Study shows corporations losing millions in each cyberattack

Thought-provoking results of a first-of-its kind study released today by the Ponemon Institute, sponsored by cyberrisk management firm ArcSight, quantifies how much cybercrime is costing companies.

The giant Black Hat cybersecurity and always-edgy Def Con hackers’ conference take place in Las Vegas this week. Good timing for these results.

Ponemon surveyed security pros in 45 U.S. organizations and concluded that cybercrime is having a material impact in the corporate arena. Over a four-week period, the 45 organizations experienced 50 successful attacks per week, or more than one successful attack per organization per week, and reported a median annual cost of $3.8 million per organization per year.

The smallest loss was $1 million; the biggiest, nearly $52 million.

“Every corporation is vulnerable to thousands of cyber attacks that occur daily across all industries, causing information theft, disruption to business operations and serious financial loss,” said Dr. Larry Ponemon, founder and chairman of the Ponemon Institute.

Ponemon recommends that companies appoint of a chief information security officer, or CISO, charge him or her with designing and implementing a security strategy and invest in technologies to defend against complex threats. “Companies are able to reduce the financial impact of cybercrime,” he says.

The study also found:

  • The most costly cyber crimes are those caused by web attacks, malicious code and malicious insiders, which account for more than 90% of all cyber crime costs per organization on an annual basis.
  • Cyberattacks took up to 42 days or more to resolve, with the average cost to an organization of nearly $18,000 per day.

No silver bullet

No surprisingly, the study also quanitified put a figure a number on how much organizations can save by buying and implementing so-called Security Information and Event Management, or SIEM systems, of the kind sold by ArcSight, CheckPoint, eIQ Networks, High Tower, Q1 Labs, NetIQ, Cisco and RSA.

Ponemon found that the participating companies that had deployed a SIEM system achieved a 24% cost savings when dealing with cyber attacks versus those that had not.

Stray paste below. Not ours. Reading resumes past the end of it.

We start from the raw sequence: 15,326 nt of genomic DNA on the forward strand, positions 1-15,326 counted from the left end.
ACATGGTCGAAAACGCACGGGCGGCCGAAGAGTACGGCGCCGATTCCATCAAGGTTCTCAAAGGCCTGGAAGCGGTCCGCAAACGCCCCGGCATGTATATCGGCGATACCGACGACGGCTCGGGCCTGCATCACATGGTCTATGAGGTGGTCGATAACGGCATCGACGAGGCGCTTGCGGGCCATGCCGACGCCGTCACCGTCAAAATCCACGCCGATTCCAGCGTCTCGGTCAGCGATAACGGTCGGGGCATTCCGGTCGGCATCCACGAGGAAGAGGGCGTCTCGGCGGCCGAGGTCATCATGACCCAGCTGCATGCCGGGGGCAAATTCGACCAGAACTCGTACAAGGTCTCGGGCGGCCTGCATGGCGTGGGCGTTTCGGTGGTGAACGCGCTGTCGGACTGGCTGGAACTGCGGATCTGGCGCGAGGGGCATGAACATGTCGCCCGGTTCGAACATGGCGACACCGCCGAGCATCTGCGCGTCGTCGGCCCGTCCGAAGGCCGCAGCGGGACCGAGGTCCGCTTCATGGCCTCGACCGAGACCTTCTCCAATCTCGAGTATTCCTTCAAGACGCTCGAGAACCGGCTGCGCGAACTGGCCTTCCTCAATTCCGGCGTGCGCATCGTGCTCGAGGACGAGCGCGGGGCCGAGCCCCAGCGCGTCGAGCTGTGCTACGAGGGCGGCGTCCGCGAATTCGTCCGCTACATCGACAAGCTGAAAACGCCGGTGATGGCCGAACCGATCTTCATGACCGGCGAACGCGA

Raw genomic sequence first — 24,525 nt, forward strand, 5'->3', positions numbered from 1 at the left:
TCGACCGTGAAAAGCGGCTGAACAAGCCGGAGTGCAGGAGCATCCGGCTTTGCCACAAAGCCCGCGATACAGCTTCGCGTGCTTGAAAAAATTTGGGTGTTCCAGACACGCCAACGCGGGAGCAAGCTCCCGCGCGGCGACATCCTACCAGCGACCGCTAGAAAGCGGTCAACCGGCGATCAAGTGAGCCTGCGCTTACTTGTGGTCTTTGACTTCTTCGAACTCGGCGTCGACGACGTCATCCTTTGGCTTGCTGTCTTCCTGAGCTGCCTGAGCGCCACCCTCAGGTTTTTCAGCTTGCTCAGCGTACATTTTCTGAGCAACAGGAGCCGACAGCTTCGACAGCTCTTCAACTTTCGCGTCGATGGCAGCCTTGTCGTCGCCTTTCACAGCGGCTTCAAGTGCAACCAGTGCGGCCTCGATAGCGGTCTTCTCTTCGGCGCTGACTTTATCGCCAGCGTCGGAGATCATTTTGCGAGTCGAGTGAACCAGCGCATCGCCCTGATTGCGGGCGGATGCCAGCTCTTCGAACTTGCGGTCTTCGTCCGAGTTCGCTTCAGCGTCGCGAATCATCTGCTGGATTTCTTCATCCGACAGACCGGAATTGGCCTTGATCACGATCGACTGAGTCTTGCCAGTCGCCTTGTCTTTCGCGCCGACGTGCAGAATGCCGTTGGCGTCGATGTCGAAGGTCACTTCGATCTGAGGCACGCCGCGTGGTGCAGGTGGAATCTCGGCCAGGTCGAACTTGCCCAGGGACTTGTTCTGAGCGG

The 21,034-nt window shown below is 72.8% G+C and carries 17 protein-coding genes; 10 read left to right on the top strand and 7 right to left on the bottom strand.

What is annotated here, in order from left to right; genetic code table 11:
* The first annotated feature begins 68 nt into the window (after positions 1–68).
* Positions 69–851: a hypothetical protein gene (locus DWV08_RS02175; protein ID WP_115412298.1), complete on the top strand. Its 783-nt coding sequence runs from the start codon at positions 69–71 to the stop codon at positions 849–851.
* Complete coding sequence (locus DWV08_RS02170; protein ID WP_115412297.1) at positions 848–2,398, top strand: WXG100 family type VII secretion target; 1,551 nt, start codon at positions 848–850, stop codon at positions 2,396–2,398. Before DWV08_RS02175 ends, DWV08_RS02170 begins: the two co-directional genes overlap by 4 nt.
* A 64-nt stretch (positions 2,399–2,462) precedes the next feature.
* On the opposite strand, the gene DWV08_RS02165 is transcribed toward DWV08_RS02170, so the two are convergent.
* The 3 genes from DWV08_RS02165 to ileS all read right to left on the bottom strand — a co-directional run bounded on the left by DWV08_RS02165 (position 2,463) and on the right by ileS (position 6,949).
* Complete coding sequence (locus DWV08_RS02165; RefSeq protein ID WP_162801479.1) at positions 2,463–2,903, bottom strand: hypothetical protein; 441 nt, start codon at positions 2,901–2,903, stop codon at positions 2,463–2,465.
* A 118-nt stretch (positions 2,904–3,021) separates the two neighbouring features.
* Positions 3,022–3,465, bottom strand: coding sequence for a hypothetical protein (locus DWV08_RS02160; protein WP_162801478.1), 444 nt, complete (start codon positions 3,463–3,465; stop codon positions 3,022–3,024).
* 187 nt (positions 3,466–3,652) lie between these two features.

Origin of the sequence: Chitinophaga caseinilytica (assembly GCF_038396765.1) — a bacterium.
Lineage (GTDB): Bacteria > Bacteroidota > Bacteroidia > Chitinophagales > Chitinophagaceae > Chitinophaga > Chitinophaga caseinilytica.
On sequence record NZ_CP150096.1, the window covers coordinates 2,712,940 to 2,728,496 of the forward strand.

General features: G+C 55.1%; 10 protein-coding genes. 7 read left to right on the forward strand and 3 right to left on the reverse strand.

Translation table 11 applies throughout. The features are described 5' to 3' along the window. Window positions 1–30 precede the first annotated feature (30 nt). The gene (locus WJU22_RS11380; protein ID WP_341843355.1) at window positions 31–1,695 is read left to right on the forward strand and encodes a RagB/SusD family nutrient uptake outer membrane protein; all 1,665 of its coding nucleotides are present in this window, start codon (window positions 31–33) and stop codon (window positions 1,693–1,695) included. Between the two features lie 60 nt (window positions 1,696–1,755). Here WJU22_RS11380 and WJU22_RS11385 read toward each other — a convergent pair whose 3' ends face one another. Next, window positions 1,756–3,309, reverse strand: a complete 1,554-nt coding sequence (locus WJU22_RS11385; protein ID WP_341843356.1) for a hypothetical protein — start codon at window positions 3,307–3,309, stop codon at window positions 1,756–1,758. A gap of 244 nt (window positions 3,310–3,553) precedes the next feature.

t“Every organization should be concerned about cyber attacks and how much it will cost to manage and contain them,” says Tom Reilly, president and CEO of ArcSight. “However, cyber threats are constantly evolving and traditional signature-based perimeter security is no longer enough. We believe that delivering a comprehensive platform for Enterprise Threat and Risk Management (ETRM) will increase visibility across the enterprise and successfully mitigate exposure to the risks of modern-day cyber crime.”

Of course, any tech security vendor, when pressed, cannot truly defend the position that his or her particular product or system is a silver bullet that will prevent security breaches and data theft. Corporate networks are being increasingly probed from all quarters, not the least of which is via well-meaning employees using Facebook to network and be more productive, as LastWatchdog reported in this investigative report.

Defending against cyberattacks is a complex challenge, not the least of which is sifting all of the vendor hype, something that will reach a feverish pitch in the Nevada dessert this week.

Any senior manager who needs to figure out security should start with Jennifer Bayuk’s book,  Enterprise Security for the Executive: Setting the Tone From The Top, in which the former Bears Stearns CISO explains why and how data loss risks should be measured, monitored and mitigated.

By Byron Acohido

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